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glow

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glow


  5  definitions  found 
 
  From  Webster's  Revised  Unabridged  Dictionary  (1913)  [web1913]: 
 
  Glow  \Glow\  (gl[=o]),  v.  i.  [imp.  &  p.  p.  {Glowed}  (gl[=o]d);  p. 
  pr  &  vb  n.  {Glowing}.]  [AS.  gl[=o]wan;  akin  to  D.  gloeijen 
  OHG.  gluoen,  G.  gl["u]hen,  Icel.  gl[=o]a,  Dan.  gloende 
  glowing.  [root]94.  Cf  {Gloom}.] 
  1.  To  shine  with  an  intense  or  white  heat;  to  give  forth 
  vivid  light  and  heat;  to  be  incandescent. 
 
  Glows  in  the  stars,  and  blossoms  in  the  trees. 
  --Pope. 
 
  2.  To  exhibit  a  strong,  bright  color;  to  be  brilliant,  as  if 
  with  heat;  to  be  bright  or  red  with  heat  or  animation, 
  with  blushes,  etc 
 
  Clad  in  a  gown  that  glows  with  Tyrian  rays. 
  --Dryden. 
 
  And  glow  with  shame  of  your  proceedings.  --Shak. 
 
  3.  To  feel  hot;  to  have  a  burning  sensation,  as  of  the  skin, 
  from  friction,  exercise,  etc.;  to  burn. 
 
  Did  not  his  temples  glow  In  the  same  sultry  winds 
  and  acrching  heats?  --Addison. 
 
  The  cord  slides  swiftly  through  his  glowing  hands. 
  --Gay. 
 
  4.  To  feel  the  heat  of  passion;  to  be  animated,  as  by  intense 
  love,  zeal,  anger,  etc.;  to  rage,  as  passior;  as  the 
  heart  glows  with  love,  zeal,  or  patriotism. 
 
  With  pride  it  mounts,  and  with  revenge  it  glows. 
  --Dryden. 
 
  Burns  with  one  love,  with  one  resentment  glows. 
  --Pope. 
 
  From  Webster's  Revised  Unabridged  Dictionary  (1913)  [web1913]: 
 
  Glow  \Glow\,  n. 
  1.  White  or  red  heat;  incandscence.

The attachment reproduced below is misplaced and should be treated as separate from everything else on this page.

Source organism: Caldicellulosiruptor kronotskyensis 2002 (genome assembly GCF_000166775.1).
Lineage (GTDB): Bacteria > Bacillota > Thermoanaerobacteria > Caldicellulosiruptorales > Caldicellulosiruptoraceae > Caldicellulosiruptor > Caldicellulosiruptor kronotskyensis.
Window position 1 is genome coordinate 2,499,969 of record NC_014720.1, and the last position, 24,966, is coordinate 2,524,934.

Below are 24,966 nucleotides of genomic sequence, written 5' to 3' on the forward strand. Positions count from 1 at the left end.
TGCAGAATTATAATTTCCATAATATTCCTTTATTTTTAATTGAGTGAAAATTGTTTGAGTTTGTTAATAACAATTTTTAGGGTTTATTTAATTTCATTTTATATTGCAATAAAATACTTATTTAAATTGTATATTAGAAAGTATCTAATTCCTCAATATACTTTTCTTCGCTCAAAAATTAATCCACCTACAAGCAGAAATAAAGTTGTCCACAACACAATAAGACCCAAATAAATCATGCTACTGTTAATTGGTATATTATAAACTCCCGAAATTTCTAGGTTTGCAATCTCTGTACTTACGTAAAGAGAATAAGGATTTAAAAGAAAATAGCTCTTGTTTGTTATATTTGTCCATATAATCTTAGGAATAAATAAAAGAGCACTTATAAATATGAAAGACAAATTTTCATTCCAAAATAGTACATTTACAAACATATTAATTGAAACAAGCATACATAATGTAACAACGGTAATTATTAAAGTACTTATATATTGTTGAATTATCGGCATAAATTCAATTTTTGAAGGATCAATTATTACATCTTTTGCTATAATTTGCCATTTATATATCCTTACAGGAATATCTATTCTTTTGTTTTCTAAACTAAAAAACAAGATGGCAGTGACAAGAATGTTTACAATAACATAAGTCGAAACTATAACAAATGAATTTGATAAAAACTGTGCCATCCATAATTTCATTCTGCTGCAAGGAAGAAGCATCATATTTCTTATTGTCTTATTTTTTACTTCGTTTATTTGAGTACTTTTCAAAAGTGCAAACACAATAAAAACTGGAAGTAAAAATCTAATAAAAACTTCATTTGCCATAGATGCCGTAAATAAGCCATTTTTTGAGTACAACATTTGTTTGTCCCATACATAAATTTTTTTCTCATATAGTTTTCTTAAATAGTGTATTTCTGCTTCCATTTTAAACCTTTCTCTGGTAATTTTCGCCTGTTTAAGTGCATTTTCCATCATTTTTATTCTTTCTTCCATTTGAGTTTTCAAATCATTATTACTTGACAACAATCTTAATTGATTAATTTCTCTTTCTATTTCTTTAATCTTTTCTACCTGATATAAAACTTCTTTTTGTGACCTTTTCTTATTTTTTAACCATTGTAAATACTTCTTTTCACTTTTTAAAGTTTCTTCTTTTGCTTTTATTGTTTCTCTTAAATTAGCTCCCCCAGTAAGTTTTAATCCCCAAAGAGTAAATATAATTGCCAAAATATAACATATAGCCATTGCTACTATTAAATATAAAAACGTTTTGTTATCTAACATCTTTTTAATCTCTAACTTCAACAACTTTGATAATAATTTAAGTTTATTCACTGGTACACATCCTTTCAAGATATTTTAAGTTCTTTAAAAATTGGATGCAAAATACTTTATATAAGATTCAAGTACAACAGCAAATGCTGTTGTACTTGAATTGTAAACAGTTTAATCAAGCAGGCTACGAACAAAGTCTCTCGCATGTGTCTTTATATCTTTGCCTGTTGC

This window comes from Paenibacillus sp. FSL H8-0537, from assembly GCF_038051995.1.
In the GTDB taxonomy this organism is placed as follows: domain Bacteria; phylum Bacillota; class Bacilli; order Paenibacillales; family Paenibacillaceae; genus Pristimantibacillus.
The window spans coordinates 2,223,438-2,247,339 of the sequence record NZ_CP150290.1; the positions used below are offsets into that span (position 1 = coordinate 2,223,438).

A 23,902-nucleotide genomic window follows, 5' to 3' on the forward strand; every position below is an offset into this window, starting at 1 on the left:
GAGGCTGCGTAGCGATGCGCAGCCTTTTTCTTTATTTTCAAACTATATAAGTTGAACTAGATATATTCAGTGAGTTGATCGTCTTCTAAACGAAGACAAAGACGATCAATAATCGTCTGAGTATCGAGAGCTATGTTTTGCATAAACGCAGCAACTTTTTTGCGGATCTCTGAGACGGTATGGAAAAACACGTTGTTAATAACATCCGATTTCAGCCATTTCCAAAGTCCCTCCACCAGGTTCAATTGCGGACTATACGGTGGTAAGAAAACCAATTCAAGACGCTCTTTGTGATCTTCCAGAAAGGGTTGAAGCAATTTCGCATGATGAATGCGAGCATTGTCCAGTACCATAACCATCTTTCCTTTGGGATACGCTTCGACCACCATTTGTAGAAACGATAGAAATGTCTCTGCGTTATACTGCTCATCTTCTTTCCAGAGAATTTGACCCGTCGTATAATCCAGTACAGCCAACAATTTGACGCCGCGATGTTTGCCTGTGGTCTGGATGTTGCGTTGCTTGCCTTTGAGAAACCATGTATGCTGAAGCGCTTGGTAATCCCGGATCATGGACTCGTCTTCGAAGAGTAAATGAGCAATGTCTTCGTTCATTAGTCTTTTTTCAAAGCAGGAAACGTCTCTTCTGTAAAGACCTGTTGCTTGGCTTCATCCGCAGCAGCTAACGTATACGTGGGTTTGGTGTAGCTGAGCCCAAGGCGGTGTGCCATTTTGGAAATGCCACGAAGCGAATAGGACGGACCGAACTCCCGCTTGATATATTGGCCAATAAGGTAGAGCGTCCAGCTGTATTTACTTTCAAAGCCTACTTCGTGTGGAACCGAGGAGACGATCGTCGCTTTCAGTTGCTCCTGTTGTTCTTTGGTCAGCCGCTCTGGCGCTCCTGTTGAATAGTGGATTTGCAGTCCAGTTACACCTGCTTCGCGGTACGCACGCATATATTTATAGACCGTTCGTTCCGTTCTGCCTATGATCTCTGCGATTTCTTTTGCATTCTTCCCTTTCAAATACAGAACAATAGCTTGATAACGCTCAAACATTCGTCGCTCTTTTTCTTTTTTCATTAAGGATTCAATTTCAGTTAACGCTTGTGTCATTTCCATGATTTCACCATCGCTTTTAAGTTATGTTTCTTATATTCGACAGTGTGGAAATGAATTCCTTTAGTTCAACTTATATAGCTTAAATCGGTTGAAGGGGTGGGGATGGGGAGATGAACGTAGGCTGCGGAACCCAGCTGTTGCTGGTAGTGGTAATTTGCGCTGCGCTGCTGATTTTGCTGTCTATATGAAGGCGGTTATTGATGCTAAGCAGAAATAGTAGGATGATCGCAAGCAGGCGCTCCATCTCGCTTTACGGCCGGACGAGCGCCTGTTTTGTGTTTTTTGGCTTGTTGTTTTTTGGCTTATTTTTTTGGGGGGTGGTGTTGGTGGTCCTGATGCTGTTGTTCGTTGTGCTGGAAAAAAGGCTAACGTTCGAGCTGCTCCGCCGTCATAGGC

2.  Brightness  or  warmth  of  color;  redness;  a  rosy  flush;  as 
  the  glow  of  health  in  the  cheeks. 
 
  3.  Intense  excitement  or  earnestness;  vehemence  or  heat  of 
  passion;  ardor. 
 
  The  red  glow  of  scorn.  --Shak. 
 
  4.  Heat  of  body;  a  sensation  of  warmth,  as  that  produced  by 
  exercise,  etc 
 
  From  Webster's  Revised  Unabridged  Dictionary  (1913)  [web1913]: 
 
  Glow  \Glow\,  v.  t. 
  To  make  hot;  to  flush.  [Poetic] 
 
  Fans,  whose  wind  did  seem  To  glow  the  delicate  cheeks 
  which  they  did  cool.  --Shak. 
 
  From  WordNet  r  1.6  [wn]: 
 
  glow 
  n  1:  an  alert  and  refreshed  state  [syn:  {freshness}] 
  2:  light  from  nonthermal  sources  [syn:  {luminescence}] 
  3:  the  phenomenon  of  light  emission  by  a  body  as  its 
  temperature  is  raised  [syn:  {incandescence}] 
  4:  a  feeling  of  considerable  warmth;  "the  glow  of  new  love";  "a 
  glow  of  regret" 
  5:  the  amount  of  electromagnetic  radiation  leaving  or  arriving 
  at  a  point  on  a  surface  [syn:  {radiance},  {glowing}] 
  6:  an  appearance  of  reflected  light  [syn:  {gleam},  {gleaming}, 
  {lambency}] 
  v  1:  emit  a  steady  even  light  without  flames;  "The  fireflies  were 
  glowing  and  flying  about  in  the  garden" 
  2:  esp.  of  the  complexion:  show  a  strong  bright  color,  such  as 
  red  or  pink;  "Her  face  glowed  when  she  came  out  of  the 
  sauna"  [syn:  {beam},  {radiate},  {shine}] 
  3:  shine  intensely,  as  if  with  heat;  "The  coals  were  glowing  in 
  the  dark";  "The  candles  were  burning"  [syn:  {burn}] 
  4:  be  exuberant  or  high-spirited;  "Make  the  people's  hearts 
  glow" 
  5:  experience  a  feeling  of  well-being  or  happiness,  as  from 
  good  health  or  an  intense  emotion;  "She  was  beaming  with 
  joy";  "Her  face  radiated  with  happiness"  [syn:  {beam},  {radiate}, 
  {shine}] 
 
  From  The  Free  On-line  Dictionary  of  Computing  (13  Mar  01)  [foldoc]: 
 
  GLOW 
 
    A  POP-11  variant  with  {lexical  scope}. 
 
  Available  from  Andrew  Arnblaster  Bollostraat  6,  B-3140 
  Keerbergen  Belgium,  for  Mac  or  {MS-DOS}. 
 
  [Byte's  UK  edition,  May  1992,  p.84UK-8]. 
 
  (1997-02-07) 
 
 




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